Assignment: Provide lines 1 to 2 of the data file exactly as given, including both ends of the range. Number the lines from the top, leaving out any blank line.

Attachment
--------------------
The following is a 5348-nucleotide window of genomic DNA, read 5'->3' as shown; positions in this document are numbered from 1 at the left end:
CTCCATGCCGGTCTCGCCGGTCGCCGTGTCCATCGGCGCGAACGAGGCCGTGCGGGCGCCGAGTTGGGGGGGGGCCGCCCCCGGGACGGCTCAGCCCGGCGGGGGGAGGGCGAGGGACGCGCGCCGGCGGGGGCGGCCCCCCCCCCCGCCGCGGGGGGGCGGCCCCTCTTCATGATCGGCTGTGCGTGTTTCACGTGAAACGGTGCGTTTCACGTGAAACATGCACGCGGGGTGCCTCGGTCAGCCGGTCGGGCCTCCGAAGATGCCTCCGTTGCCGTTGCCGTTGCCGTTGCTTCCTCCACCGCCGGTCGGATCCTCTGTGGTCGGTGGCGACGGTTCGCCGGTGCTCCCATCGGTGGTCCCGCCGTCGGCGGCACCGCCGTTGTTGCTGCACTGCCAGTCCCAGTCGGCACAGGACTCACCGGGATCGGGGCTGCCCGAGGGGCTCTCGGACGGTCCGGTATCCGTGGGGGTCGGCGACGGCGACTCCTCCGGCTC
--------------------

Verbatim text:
The following is a 5348-nucleotide window of genomic DNA, read 5'->3' as shown; positions in this document are numbered from 1 at the left end:
CTCCATGCCGGTCTCGCCGGTCGCCGTGTCCATCGGCGCGAACGAGGCCGTGCGGGCGCCGAGTTGGGGGGGGGCCGCCCCCGGGACGGCTCAGCCCGGCGGGGGGAGGGCGAGGGACGCGCGCCGGCGGGGGCGGCCCCCCCCCCCGCCGCGGGGGGGCGGCCCCTCTTCATGATCGGCTGTGCGTGTTTCACGTGAAACGGTGCGTTTCACGTGAAACATGCACGCGGGGTGCCTCGGTCAGCCGGTCGGGCCTCCGAAGATGCCTCCGTTGCCGTTGCCGTTGCCGTTGCTTCCTCCACCGCCGGTCGGATCCTCTGTGGTCGGTGGCGACGGTTCGCCGGTGCTCCCATCGGTGGTCCCGCCGTCGGCGGCACCGCCGTTGTTGCTGCACTGCCAGTCCCAGTCGGCACAGGACTCACCGGGATCGGGGCTGCCCGAGGGGCTCTCGGACGGTCCGGTATCCGTGGGGGTCGGCGACGGCGACTCCTCCGGCTC